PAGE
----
Seedlings of Capilalism in Rural Latvia

HERE, some kilometers outside the "Gypsy Capital" of Latvia on a farmstead called Blodas ("Soupbowls"), a rough, sometimes improvisational, sometimes cunning spirit of enterprise has survived the 50 years of communism that ended suddenly in August. With help, instruction, and understanding from abroad, the entrepreneurs here and elsewhere in rural Latvia can emerge from the semi-underground and push Latvia and the other two Baltic states into the mainstream of the 21st century.Blodas stands on a bluff over the Abava River valley, with a stunning view from the panoramic picture window of its newest building, which stands on the stone foundations of an old barn. The ground floor has a wood-stove-heated sauna and a tiled dipping pool, built in the past few years by Karlis Leiskalns, the proprietor, his family and friends. The barn next to an 18th-century granary houses about a dozen cattle, as well as chickens to keep the household in eggs, piglets, and a turkey. On a typical weekend, Blodas is alive with guests - mainly journalists from the Popular Front weekly Atmoda in Riga, some 100 kilometers east of here, and a dozen or more barefoot and sandy-haired Latvian children. They look like waifs, I think, compared to my rosy-cheeked, big-boned boys, and I live just 45 minutes by air from here. Clambering down a slope toward a glass-calm bend in the Abava river, in overalls and a white peasant shirt with the sleeves rolled up, Mr. Leiskalns expounds on the difficulties of getting decent tractors so he can sow his acreage. He explains his plans for making the "new building" a bed-and-breakfast and sauna guest house for foreign visitors. "Organic food and natural spring water will bring them in," says the proud jaunsaimnieks, or new farmsteader. A couple of days later in Riga, Leiskalns, in his role as a politician, is standing in an impeccable gray suit, telling a visiting Suddeutsche Zeitung journalist that Latvia will probably welcome most of its Russian residents to adopt citizenship, on a case-by-case basis, as called for by Latvia's 1927 citizenship law. "I am very much against the blanket granting of citizenship to everyone here, but that is not because of any feelings about Russians. It's just the law. Latvian citizenship has nothing to do with nationality. I expect there will be so much opportunity for work and enterprise here that many Russians will stay, adapt, and be accepted as citizens," he says. Leiskalns is a jack-of-all-trades - an occasional columnist for Atmoda, a homesteader, and deputy chairman of the fledgling Conservative Citizens Party. Officially, he still works as maitre d' at Kristaps, a popular restaurant in Riga's Old Town. Anything seemed possible during the waning of Communism in Latvia, and that still appears to be the case during the first surrealistic days of independence. On the opposite end of the political spectrum is another emerging entrepreneur - Leo Hirssons, one of the founders of Latvia's renewed Social Democratic Workers' Party, the single largest political force when Latvia was a parliamentary democracy between 1918 and 1934. A dark-haired, blue-eyed former actor and stuntman, Mr. Hirssons says he has "the best" of a Latvian, Jewish, and Gypsy ancestry. He has regained title to two properties in Piltene, a small village south of the port of Ventspils. Becoming a landlord doesn't bother the 35-year-old activist. "We have to be a market-oriented, liberal Social Democratic party. The business with red flags and the proletariat is dead for the next few generations after what was done with these symbols by the Communists," he says. HIRSSONS is a kurzemnieks, a native of Kurzeme, Latvia's westernmost province and the site of intense battles and forced population transfers during World Wars I and II. The two buildings in Piltene, which was 53 percent Jewish before World War II, were owned by Mr. Hirssons' grandparents, who were shot by the Nazis in 1941. Driving along gravel roads through central Kurzeme, we pass the stone foundations of former country taverns and many overgrown and weather-beaten farmsteads, the legacy of deportatio ns in 1949 aimed at enforcing collectivization and clearing the dark forests of anti-Communist partisans. Hirssons' plans for his Piltene holdings include making part of one property into a sawmill and cabinet-making shop. He hopes to renovate the other apartment house with foreign financing, in return for a large apartment suitable for staff from foreign companies he expects to move into nearby Ventspils with its giant port facilities built by Occidental Petroleum in the mid-1970s. Furniture from Hirssons' shop could be shipped to neighboring Scandinavia via the port. Still a pipe dream in a land of pipe d reamers, but possible. My own cousin, Juris Krievs of Iecava, a town in the middle of Latvia's most prosperous agrarian province of Zemgale, proudly admits he is rich. During the summer, he turned a profit of 17,000 rubles by growing and rapidly salting cucumbers in a hothouse built of thick plastic film on a wooden frame. Every morning, he or his salesgirl, a recent graduate in economics from the University of Latvia, would sell the pickles at a stand in the big Riga open-air market. Juris, whose last name, Krievs, means "Russian" in Latvian, is also an executive at a local asphalt plant. He has essentially worked double shifts since early spring. He believes, however, in certain limits on the common Soviet practice of drawing a salary from one employer and actually working elsewhere. "I am encouraged by my salesgirl," says Juris. "I offered her a fixed per diem or a percentage of the gross, and she took me up on the latter. The younger people in their 20s are not just interested in being consumers as fast as possible. They want to learn enterprise." Enterprise for my cousin has meant, at times, hair-raising drives with a partner to Byelorussia or the outskirts of Leningrad, with 300 kilos of pickles in tow, just to test new markets or follow the shifting price of their product. "We've dealt with potholes the size of kitchen sinks, gangsters, corrupt cops, near-accidents, you name it," he recalls. Juris, who started in private enterprise by raising hogs in the pre-perestroika '80s, is not one to turn down any chance to make a ruble, although he is th inking of drawing some lines soon. With a reputation - from his wild youth - as one of Iecava's can-do tough guys with a good heart, Juris was approached by a co-worker at the asphalt plant with the delicate problem of fetching a relative for burial in a country where private funeral directors are nonexistent. His Volga pickup is one of the bigger vehicles around. "Once the word was out, they started calling in the middle of the night," he recalls. "But there are some things I'm not up to, and that's hauling around half of Latvia with only the dear departed to chat with, if you know what I mean," Juris says in a colorful Latvian street slang that almost defies translation. As his wife Anna, a pediatrician, looks on with mild distaste, he declares that "I am definitely out of the corpse transport business." Driving back to Riga, Juris stops in on a friend, Janis Pastars, a university-trained 34-year-old agronomist who is Iecava's best-known new farmer. Mr. Pastars has just put up a huge sheet-steel hangar for his collection of second-hand Swedish and other foreign farm machinery. They chat about the possibilities of getting the hangar floor paved before mid-September. "Impossible," Juris says, "which means I have to do it." In early August, Latvia's independence, too, looked impossible for the next few years. Now the task of economic recovery, of leaping from the third world into the 21st century is more than daunting, but with men like my cousin and others of his generation, it just might get done.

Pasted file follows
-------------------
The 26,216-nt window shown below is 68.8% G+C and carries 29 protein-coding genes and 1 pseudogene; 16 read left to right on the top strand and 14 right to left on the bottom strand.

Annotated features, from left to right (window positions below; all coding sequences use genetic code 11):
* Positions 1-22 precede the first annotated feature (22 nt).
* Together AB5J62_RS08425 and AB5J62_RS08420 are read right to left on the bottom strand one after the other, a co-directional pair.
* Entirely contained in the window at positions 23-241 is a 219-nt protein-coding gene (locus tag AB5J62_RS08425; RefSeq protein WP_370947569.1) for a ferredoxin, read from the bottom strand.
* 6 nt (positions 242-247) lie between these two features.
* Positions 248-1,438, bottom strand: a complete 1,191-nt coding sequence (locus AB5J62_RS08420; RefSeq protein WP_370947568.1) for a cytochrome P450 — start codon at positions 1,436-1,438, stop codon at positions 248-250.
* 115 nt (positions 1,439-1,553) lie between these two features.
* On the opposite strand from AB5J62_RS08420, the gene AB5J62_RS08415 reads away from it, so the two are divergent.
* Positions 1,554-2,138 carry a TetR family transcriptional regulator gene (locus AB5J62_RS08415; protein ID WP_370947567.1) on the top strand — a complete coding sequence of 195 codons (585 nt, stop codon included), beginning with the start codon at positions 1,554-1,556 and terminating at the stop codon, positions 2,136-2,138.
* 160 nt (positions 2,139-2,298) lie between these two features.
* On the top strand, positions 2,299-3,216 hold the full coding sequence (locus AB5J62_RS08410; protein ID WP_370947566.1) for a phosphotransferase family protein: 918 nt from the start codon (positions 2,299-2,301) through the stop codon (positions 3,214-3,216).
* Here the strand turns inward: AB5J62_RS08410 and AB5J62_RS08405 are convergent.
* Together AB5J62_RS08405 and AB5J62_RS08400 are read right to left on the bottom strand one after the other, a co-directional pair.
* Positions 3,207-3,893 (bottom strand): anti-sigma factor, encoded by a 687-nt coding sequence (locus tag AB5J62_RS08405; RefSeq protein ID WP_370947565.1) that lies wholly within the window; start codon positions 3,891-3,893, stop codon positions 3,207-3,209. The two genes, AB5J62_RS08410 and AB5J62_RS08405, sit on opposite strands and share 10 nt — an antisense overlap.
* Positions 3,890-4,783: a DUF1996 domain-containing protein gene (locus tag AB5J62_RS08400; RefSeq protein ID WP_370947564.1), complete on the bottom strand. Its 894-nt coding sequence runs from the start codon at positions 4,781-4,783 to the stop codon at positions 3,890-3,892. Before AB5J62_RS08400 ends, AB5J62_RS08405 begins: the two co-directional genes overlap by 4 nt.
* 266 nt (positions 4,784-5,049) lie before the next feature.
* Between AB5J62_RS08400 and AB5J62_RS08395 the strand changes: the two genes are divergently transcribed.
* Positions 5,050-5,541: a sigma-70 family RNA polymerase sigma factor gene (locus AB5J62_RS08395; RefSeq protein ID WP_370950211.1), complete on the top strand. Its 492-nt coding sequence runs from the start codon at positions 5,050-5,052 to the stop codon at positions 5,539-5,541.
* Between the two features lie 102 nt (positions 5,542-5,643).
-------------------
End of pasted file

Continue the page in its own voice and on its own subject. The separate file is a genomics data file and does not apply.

Juris Kaza, a Latvian-American journalist based in Stockholm, visited Latvia for 10 days recently.